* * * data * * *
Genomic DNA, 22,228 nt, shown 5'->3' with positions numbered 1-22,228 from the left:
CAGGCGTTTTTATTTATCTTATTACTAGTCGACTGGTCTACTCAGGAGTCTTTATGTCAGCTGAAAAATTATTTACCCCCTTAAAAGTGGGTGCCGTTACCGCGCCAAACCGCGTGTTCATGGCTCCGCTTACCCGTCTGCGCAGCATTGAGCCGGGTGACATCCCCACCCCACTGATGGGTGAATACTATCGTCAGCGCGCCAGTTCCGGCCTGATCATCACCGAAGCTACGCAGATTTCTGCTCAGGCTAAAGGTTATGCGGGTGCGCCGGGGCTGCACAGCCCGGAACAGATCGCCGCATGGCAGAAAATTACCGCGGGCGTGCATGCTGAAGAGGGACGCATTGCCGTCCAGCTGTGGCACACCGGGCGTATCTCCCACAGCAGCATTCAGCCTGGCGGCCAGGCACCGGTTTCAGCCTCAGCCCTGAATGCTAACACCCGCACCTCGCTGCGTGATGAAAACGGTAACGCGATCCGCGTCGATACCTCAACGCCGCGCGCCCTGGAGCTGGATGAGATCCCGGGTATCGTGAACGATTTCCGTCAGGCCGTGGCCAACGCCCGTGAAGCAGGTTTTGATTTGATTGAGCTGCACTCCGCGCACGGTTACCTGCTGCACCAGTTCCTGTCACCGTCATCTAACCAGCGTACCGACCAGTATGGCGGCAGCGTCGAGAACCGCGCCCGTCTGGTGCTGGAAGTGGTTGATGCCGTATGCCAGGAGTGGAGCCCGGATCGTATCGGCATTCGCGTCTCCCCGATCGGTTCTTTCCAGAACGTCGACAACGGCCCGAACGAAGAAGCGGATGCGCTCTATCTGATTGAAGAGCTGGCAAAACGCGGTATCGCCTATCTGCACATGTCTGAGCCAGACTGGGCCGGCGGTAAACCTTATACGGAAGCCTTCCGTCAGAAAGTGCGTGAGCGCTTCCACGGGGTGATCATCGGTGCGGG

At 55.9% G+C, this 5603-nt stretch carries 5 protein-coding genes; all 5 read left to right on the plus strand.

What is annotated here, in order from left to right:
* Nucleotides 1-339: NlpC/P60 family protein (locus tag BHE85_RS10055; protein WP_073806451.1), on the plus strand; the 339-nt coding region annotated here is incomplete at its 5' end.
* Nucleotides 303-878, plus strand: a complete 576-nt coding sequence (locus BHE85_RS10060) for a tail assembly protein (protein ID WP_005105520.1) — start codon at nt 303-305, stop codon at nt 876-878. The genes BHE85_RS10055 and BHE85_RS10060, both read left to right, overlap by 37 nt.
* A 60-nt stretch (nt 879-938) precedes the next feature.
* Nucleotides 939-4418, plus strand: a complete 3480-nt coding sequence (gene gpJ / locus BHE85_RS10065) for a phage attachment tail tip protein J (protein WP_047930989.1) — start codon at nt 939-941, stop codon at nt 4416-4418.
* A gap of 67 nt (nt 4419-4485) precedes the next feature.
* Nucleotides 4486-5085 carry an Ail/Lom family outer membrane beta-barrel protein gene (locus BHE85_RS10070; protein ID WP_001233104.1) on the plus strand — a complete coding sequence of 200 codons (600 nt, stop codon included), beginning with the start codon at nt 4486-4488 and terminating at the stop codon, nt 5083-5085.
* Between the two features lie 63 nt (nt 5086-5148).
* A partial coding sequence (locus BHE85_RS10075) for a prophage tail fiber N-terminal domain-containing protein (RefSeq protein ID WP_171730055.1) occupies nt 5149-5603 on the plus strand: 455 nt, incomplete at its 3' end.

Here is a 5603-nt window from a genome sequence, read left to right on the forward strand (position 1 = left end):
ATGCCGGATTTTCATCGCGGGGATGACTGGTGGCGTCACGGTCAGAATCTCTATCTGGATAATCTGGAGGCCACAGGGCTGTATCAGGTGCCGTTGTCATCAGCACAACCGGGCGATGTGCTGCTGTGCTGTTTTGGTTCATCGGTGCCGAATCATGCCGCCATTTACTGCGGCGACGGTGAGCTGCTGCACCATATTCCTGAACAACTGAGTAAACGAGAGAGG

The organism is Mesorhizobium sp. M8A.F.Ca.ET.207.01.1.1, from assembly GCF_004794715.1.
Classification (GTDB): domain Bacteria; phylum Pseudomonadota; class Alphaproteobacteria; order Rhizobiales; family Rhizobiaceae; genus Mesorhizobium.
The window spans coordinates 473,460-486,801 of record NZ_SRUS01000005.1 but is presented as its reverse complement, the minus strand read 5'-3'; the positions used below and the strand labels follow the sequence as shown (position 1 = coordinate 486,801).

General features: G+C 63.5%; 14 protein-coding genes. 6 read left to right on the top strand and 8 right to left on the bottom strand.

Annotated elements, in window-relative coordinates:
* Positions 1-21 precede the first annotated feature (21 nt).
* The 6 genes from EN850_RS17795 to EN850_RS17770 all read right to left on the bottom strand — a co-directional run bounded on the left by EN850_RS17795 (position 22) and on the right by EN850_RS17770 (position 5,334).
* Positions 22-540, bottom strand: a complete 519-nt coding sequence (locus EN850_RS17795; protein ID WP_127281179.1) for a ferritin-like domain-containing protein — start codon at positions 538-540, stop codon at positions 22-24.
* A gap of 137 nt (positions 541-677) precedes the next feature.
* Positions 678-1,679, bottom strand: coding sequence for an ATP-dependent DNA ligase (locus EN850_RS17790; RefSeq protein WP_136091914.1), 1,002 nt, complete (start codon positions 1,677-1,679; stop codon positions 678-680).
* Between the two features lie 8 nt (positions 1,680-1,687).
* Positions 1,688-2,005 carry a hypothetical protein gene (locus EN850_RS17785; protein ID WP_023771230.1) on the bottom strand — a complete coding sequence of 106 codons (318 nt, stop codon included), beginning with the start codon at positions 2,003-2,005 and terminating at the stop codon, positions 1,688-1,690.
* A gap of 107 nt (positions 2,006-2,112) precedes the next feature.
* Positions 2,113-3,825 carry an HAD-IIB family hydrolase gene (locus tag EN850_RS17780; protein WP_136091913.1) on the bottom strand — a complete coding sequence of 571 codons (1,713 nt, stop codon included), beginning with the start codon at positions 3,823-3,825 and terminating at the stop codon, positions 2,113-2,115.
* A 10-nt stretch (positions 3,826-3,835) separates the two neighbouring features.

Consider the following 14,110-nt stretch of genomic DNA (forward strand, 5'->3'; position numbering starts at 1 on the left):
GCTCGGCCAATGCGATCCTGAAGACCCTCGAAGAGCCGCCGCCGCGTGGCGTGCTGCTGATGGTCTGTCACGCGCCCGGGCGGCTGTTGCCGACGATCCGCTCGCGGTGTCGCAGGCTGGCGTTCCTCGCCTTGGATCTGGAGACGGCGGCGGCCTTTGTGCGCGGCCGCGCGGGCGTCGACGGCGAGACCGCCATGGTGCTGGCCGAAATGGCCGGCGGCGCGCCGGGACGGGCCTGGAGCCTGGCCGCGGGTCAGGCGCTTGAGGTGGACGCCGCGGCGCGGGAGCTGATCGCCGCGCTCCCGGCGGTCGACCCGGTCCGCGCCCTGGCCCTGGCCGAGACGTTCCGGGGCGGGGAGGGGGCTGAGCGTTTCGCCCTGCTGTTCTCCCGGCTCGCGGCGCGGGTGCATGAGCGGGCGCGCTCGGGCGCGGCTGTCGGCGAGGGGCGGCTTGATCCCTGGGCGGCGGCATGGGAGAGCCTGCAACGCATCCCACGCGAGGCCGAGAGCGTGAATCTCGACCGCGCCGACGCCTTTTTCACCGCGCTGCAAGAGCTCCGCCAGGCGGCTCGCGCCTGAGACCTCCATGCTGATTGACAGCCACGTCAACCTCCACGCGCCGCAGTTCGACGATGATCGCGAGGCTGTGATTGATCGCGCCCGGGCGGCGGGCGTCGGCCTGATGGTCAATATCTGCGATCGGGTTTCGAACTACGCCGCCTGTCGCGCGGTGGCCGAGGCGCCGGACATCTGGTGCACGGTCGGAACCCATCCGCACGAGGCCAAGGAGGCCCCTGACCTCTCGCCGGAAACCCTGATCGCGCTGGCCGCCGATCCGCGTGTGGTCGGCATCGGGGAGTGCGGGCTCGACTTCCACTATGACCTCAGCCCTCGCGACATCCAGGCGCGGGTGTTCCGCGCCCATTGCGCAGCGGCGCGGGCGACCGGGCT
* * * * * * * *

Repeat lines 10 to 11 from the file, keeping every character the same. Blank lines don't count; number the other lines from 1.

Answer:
* Nucleotides 4486-5085 carry an Ail/Lom family outer membrane beta-barrel protein gene (locus BHE85_RS10070; protein ID WP_001233104.1) on the plus strand — a complete coding sequence of 200 codons (600 nt, stop codon included), beginning with the start codon at nt 4486-4488 and terminating at the stop codon, nt 5083-5085.
* Between the two features lie 63 nt (nt 5086-5148).